An E.K. Johnston book followed by a Claudia Gray book? Star Wars fans are getting spoiled, eh? Probably everyone's looking forward to the next Thrawn book coming up next, but I tend to like books like these more than the Thrawn ones (though he is a cool character).
Master & Apprentice followed Qui-Gon and Obi-Wan I believe about eight years before Episode I. Obi-Wan is still a teenager, questioning his place in the world, and Qui-Gon is a man questioning his place in his community. As part of that, they question their relationship to each other.
While that relationship is the core part of this book, the plot is nice, too. Instead of the plot being the aside, this plot was entertaining in its own right to follow along with. It shows what the Jedi were up to during typical (or atypical) assignments of "guarding peace in the galaxy." So we have a bit of a political situation, a bit of mystery, and a bit of adventure. Along the way, we also get to explore questions of government versus personal decisions/roles, ethics, and morals. There are some lovely quotes about light and dark, too (I love the light and dark, as you know).
While the plot is a separate piece of its own, it does also help set up future events that we know are coming. We know that in a few years, Qui-Gon will encounter a boy he is convinced is the Chosen One from the prophecies. So this book talks about his attitude toward the prophecies over the years--and Dooku's and Obi-Wan's attitudes, as well. You see the gray area prophecies can create. And within all of the talk about prophecies, dare I say, is a bit of a tease about the sequel trilogy era. Kylo, too, looks at the past, as does Snoke--and they just released that teaser trailer with the Emperor's laugh. So we're all kind of thinking about how the past, present, and future relate. Reminds me of how some people say that Kylo is in fact the Chosen One, not Anakin, because Kylo is made up of equal parts of the dark and light sides of the Force (which is why he's always at war within himself--and it's that tense, unstable breaking point in him that Snoke encourages with the idea that it strengthens him).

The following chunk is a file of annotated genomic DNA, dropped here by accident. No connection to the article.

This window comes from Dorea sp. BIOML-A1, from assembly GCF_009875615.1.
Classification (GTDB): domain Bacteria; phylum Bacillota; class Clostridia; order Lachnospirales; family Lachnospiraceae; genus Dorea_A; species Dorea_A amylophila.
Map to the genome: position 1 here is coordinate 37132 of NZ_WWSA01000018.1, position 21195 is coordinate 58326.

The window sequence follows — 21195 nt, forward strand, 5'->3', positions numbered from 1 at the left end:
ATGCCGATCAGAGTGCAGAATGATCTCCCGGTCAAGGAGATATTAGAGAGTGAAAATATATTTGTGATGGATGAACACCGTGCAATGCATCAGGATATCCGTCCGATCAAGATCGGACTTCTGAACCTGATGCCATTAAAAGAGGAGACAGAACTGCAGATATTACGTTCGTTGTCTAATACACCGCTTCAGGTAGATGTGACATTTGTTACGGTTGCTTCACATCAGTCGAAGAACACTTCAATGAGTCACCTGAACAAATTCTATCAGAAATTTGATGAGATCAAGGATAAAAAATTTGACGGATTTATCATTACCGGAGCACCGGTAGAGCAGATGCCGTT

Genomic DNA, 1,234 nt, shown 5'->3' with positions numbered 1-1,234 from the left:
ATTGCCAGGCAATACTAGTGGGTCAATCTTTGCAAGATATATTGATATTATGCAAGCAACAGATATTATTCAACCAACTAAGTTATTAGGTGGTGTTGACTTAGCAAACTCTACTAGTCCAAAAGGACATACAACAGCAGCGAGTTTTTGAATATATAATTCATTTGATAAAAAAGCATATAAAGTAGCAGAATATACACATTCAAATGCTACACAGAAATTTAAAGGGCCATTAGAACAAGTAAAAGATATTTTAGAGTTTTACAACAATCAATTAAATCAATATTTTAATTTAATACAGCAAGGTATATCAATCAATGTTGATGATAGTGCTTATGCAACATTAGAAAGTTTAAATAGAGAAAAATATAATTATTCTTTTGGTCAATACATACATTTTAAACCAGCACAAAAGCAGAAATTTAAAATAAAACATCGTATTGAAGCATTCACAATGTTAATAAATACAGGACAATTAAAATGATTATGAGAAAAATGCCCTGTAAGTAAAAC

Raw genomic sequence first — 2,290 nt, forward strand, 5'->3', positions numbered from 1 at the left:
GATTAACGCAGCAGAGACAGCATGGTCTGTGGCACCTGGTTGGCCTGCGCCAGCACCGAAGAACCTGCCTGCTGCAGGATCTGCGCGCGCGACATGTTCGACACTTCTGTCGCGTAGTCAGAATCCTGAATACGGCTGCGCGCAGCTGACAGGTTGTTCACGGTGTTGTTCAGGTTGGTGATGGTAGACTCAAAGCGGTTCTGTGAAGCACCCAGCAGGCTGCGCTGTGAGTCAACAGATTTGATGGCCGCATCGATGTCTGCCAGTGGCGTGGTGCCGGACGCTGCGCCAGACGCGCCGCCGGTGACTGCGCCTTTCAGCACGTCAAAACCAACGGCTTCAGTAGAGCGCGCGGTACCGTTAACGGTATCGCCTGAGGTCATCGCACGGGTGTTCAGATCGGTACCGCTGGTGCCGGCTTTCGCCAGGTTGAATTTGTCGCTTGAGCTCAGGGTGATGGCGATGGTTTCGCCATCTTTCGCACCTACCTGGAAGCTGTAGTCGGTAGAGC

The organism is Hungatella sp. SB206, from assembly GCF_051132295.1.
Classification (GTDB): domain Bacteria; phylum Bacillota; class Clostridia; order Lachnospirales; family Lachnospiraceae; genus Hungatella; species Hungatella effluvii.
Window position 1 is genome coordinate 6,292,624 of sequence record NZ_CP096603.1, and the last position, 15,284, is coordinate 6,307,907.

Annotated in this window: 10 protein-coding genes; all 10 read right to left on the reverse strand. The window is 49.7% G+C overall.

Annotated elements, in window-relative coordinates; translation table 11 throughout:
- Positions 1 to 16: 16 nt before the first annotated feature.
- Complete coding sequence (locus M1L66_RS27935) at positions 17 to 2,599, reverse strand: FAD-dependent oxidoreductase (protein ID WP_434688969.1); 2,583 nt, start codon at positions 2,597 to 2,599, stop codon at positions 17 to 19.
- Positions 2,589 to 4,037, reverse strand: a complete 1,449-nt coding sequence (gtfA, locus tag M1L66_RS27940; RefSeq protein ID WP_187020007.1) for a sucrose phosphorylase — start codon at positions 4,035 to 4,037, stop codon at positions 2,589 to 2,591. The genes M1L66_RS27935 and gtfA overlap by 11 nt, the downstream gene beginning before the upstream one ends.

Anyway. Back to Qui-Gon and Obi-Wan. As I mentioned, their relationship is the core part of this story. Like Obi-Wan and Anakin, they're not necessarily a perfect match; they clash in many ways. So it took going through many rough spots to form their bond. Without going over all of the details in which this manifested itself, I'll just say that I vastly appreciate a book having such a strong emphasis simply on the relationship between two characters. It's all about the characters for me, after all--and that is the core of Star Wars, as well. And while I like a good love story as much as the next person, I also like other relationships than romantic ones to get their due in the spotlight. Claudia Gray, I might also mention, was the perfect author for this book. She can write out the political situation just as well as she can write out those character relationships. This was one of my favorite Star Wars reads.